Living with others
In contrast to this distinctively pessimistic view of life in the modern city, a counter-tradition of spatial thinking also emphasises the idea of the city as a distinctive social and cultural organism, but does not suppose that this needs to be understood in terms of decline or breakdown. For example, in a tradition of social network analysis developed in analyses both of London and in colonial and post-colonial contexts of southern Africa, the city is understood primarily as ‘a network of networks’. This is how the urban geographer Jenny Robinson summarises this idea:
Individuals in the city participate in varying types of networks of social relations, involving different qualities or intensities of interaction (from very intense and intimate in relation to kinsfolk, for example, to distant and fleeting in relation to people one passes on the street).
In this view, the city is not a scene for a singular experience of either pathological alienation or liberating anonymity, but rather is characterised by various experiences depending on the different social networks one is located in – of kin, family, profession or neighbourhood. Just as fundamentally, in this view, the networks of interaction within a place stretch beyond contexts of face-to-face interaction. The urbanity of modern experience is also in part defined by being entangled in mediated networks of print culture or electronic communication.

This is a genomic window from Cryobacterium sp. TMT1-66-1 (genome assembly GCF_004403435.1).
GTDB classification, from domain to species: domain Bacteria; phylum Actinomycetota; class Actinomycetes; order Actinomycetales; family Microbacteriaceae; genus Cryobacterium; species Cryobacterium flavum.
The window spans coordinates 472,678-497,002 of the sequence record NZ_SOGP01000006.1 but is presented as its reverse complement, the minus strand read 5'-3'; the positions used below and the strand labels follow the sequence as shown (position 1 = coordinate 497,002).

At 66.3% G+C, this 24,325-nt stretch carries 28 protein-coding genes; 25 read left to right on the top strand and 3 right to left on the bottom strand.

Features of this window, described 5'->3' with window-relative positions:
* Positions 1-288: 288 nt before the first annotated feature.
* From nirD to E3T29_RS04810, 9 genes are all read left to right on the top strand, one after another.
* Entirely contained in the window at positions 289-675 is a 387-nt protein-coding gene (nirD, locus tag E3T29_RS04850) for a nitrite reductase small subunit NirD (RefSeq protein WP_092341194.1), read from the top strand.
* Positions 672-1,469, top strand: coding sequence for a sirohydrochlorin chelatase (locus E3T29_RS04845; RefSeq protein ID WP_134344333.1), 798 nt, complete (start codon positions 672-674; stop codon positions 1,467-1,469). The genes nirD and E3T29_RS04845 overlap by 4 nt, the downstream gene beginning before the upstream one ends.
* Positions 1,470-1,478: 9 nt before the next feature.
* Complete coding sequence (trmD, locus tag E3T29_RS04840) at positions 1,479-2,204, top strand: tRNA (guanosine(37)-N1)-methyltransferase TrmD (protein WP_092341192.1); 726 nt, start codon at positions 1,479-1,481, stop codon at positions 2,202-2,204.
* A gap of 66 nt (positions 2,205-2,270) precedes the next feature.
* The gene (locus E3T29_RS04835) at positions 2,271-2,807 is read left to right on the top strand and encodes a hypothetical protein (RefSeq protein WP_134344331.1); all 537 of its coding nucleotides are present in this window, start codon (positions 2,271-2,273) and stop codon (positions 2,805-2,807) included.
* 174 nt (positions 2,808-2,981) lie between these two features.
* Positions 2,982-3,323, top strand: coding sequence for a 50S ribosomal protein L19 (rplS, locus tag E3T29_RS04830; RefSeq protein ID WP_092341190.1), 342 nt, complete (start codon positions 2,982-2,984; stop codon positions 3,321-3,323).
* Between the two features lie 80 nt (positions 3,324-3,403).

This relationship between the intense concentration of communicative resources and experiential stimuli has led some analysts to present the city as the incubator for distinctively cosmopolitan styles of identification. In this view, the city is understood as a space in which people are exposed to diverse cultures and different identities, both up close and through pervasive media representations. Urban spaces are, in this view, the places where resources for identifying with people one does not know well if at all – with strangers, near and far – are concentrated, and opportunities arise for learning to appreciate one’s implication in wider processes of causality and consequence. This aspect of urbanism as a way of life leads on to the second dimension of theories of urban sociality, one which emphasises urban life as the condition of a distinctive style of public life that informs concerted, collective public action.